Since we released our NUMA metrics dashboard, hundreds of customers were able to detect issues and unbalances NUMA usage. The performance degradation due to NUMA remote node usage can be massive and easily reach 75% performance loss.
We also get many questions about vNUMA and how to configure NUMA the best way. Therefore, we start a series about NUMA, vNUMA with this article.
How to activate VMware vNUMA with lower CPU count
What is NUMA
Non-uniform memory access (NUMA) is a computer memory design used in multiprocessing, where the memory access time depends on the memory location relative to the processor. Under NUMA, a processor can access its own local memory faster than non-local memory (memory local to another processor or memory shared between processors). The benefits of NUMA are limited to particular workloads, notably on servers where the data is often associated strongly with certain tasks or users. Wikipedia —
When it comes to vNUMA, it means, that VMware ESXi is showing the physical NUMA configuration of the underlying hardware to the virtual machine, instead of hiding it.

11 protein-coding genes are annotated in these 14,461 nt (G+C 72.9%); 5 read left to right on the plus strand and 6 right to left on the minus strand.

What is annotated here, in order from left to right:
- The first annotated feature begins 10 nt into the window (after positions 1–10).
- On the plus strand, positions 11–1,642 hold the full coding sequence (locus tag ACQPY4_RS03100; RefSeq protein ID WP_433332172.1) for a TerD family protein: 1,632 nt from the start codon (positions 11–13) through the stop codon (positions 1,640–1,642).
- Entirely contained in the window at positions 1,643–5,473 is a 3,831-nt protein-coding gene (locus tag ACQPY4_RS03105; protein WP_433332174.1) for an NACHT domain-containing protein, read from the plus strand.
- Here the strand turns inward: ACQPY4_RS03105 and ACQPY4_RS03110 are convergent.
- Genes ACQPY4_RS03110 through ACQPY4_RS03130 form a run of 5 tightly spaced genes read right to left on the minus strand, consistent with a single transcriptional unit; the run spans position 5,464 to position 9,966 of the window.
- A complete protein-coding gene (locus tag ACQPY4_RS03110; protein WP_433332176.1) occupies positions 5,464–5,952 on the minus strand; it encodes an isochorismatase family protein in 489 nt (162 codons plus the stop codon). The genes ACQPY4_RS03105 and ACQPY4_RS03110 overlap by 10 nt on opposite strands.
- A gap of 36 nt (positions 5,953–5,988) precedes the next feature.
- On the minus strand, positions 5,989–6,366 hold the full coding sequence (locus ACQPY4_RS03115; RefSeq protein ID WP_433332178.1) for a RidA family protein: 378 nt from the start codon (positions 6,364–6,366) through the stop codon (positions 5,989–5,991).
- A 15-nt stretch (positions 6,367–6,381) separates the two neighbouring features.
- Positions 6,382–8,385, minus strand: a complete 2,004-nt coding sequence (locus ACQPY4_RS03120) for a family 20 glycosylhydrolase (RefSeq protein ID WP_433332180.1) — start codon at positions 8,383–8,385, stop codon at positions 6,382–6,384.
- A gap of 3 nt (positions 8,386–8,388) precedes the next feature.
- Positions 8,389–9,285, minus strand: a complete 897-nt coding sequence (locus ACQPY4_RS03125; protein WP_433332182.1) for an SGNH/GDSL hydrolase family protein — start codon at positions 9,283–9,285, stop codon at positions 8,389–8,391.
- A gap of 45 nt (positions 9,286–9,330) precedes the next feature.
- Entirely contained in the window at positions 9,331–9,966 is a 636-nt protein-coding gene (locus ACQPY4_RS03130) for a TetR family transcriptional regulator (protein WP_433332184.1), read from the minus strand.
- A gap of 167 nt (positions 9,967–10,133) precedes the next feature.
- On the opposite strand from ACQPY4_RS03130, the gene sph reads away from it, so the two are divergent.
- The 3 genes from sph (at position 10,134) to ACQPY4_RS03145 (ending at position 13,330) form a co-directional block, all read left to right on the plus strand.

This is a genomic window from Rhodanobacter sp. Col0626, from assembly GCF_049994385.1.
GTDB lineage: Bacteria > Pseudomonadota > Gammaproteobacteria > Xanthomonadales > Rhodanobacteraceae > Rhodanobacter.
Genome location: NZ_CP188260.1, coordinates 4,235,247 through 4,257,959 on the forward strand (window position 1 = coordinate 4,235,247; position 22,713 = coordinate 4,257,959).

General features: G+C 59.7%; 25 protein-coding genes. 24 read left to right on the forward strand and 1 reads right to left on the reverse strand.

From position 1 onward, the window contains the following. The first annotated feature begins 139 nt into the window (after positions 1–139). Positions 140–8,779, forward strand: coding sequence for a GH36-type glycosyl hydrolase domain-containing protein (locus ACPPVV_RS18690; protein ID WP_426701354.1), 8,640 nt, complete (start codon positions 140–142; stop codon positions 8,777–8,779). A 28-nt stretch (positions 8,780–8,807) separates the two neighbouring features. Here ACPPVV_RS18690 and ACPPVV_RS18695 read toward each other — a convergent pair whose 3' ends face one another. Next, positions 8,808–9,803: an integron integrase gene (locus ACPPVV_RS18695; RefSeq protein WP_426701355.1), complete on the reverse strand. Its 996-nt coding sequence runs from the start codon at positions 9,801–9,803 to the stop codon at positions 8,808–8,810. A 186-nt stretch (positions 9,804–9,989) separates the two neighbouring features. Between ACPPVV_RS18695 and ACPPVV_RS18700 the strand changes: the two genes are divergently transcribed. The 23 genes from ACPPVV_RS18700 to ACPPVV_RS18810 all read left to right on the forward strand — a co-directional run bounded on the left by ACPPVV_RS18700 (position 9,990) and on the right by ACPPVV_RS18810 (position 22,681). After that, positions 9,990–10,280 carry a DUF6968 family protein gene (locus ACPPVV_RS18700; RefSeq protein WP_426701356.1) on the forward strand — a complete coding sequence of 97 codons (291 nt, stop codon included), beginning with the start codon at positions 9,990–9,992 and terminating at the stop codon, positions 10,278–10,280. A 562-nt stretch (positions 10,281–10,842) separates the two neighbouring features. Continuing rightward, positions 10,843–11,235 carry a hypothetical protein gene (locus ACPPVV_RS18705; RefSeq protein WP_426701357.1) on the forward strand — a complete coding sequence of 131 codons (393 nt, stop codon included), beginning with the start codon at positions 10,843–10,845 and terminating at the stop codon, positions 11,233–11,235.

You can read more about NUMA, vNUMA and Performance issues here:
vNUMA is deactivated by default for virtual machines with less than 9 vCPUs, or CPU or Memory hot-add is activated.
VMware offers a bunch of advanced parameters to tweak vNUMA that can be found here:
Activate vNUMA for VMs with less vCPUs cores (i. e. 4, 6 or 8 vCPUs)
The virtual machine must be powered off to proceed.
Deactivate Hot Plug
First make sure, that CPU hot add or hot plug are deactivated.
Same for Memory Hot Plug
Now we change the VM options
Change the NUMA option
Please keep in mind, that most advanced NUMA options are not existing in the list, so you need to add them. If the option is already in the list, you can just change the value and save the config.
add the parameter numa.vcpu.min
As the NUMA architecture will only be present with 9 and more vCPUs by default, you should set the value to the current amount of vCPUs, i. e. if you have 2 vCPU sockets and 2 vCPU cores each, you should set the value to 4.
After powering on the virtual machine the guest operating system can see the NUMA architecture and act accordingly.
Please be aware, that the VMware VMkernel does a pretty good job in managing NUMA, but sometimes and especially if you find systems that have NUMA unbalanced, it makes sense to give vNUMA the preference.